At the time, I didn’t realize what an impact those few seconds would have on the rest of my life. All I felt then was grief and sympathy for her two yearling cubs. Mike was so distraught over the experience that he considered never taking another bear viewer into the woods, but he knew brown bears rarely charge humans, and this probably never would happen to us again. The following day, Mike skinned the bear and turned the hide over to the Alaska Department of Fish and Game (ADF&G). A biologist determined that the sow had been 23 years old, and both the biologist and Mike believed that at her advanced age, her senses may have been impaired. She’d probably been asleep, and when she awoke and heard us walking down the beach, she considered us an immediate threat to her cubs and didn’t hesitate to charge. The biologist believed the cubs had approximately a 50% chance of survival through the winter. Not only would they have to avoid being killed by larger bears, but they’d need to build up their fat reserves, find or dig a den, and survive hibernation without the aid of their mother.

For many years after the sow charged us, I was terrified every time we took a group of guests bear viewing, and I was especially wary of sows and cubs. Looking back, I now believe I suffered from a form of post-traumatic-stress disorder, and it took a long time to overcome the trauma of that sunny, July afternoon. The experience heightened my respect for the speed and power of Kodiak bears, and it was also a crash course in understanding the differences between a bluff charge, often seen with sub-adult bears, and the real thing.

Kodiak Bear Sow and Cub

I no longer dread getting close to brown bears. On the contrary, I love sitting on a riverbank watching bears chase salmon, and seeing a sow interact with her cubs is a special treat, but after that July encounter so many years ago, I will never be complacent around brown bears.



Autumn on Kodiak Island

Autumn in Amook Pass
Autumn in Amook Pass

Autumn on Kodiak Island is a beautiful time of year, but I’ll be honest, it is not my favorite season.

Once the fuchsia petals have fallen from the fireweed, the leaves turn crimson, and the mountainsides are cloaked in a Christmas quilt of dark green and brilliant red. The cottonwood, alder, and birch leaves fade to yellow, and the abundant sedges along the shoreline gleam golden against the orange rock weed. High-bush cranberry leaves turn scarlet, and the fragrant scent of the sweet berries wafts on the breeze, mixed with the pungent odor of decaying salmon.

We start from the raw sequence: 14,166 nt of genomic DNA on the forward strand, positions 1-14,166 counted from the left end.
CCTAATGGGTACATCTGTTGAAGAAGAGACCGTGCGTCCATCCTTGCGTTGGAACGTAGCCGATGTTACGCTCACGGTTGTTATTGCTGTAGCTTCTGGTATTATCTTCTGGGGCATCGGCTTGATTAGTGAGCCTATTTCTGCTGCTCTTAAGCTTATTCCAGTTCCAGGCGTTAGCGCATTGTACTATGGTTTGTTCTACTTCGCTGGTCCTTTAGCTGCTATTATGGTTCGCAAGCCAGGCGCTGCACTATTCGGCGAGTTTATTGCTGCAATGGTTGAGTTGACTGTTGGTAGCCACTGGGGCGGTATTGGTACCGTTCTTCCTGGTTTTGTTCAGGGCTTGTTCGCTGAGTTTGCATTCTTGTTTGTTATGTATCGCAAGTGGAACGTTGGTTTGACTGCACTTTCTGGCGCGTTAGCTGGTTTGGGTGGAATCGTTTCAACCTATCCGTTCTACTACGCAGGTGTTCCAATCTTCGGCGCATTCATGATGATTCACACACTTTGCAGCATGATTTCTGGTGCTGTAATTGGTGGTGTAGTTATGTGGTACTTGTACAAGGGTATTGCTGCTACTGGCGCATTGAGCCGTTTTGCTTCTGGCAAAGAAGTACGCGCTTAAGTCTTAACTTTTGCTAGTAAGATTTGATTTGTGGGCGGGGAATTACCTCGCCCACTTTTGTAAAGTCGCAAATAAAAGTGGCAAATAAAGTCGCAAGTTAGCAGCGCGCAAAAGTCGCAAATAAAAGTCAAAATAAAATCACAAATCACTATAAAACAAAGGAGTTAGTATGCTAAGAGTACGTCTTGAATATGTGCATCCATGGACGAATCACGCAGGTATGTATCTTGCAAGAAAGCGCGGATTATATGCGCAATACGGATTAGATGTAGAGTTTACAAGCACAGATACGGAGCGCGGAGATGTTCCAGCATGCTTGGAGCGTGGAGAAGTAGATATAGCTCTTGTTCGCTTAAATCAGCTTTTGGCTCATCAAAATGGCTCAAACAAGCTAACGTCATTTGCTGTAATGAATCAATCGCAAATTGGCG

On a sunny day, autumn on Kodiak is breathtaking, especially if you view it while skimming the mountains in a plane. Unfortunately, there are not many sunny, calm days during a Kodiak autumn. Low-pressure systems pile one upon the next and roll across the Bering Sea and the Alaska Peninsula, slamming into Kodiak Island. One such storm in late August surprised us with 60 mph winds, and when the mooring for our 43-ft. cabin cruiser broke, we were forced to jump in our skiff and chase after and retrieve it in rough seas.DSC_0762

Our summer trips last into late September, because the bear viewing is very good then. Some years we are lucky, but other years, we are hit with gale-force winds and torrential rains. I enjoy guiding wildlife viewers and fishermen during our summer trips, but by the time the season ends, I usually am exhausted from battling the weather and dealing with boats on windy days. If September is bad, October is worse. October is one of the rainiest months on Kodiak Island, and between rain and wind, the leaves often fall before they have a chance to turn yellow, and soon, the mountainsides are brown, the ground slick with wet, rotting vegetation.

Bears are perhaps the best part about fall. As the temperature drops in late August, bears get serious about eating salmon. They concentrate on the many, small salmon streams around the island, and for a short period of time, they tolerate each other, as they work to build their fat layer to prepare for hibernation. It seems as if overnight, they lose their ratty, light-brown summer coats and their even, chestnut fur shines in the sunlight. We see cubs that were tiny and dependent on their mother only three months earlier, catching their first salmon at their mother’s prompting. Older cubs have improved their fishing techniques and have learned to assert themselves with other bears (with mom to back them up, of course).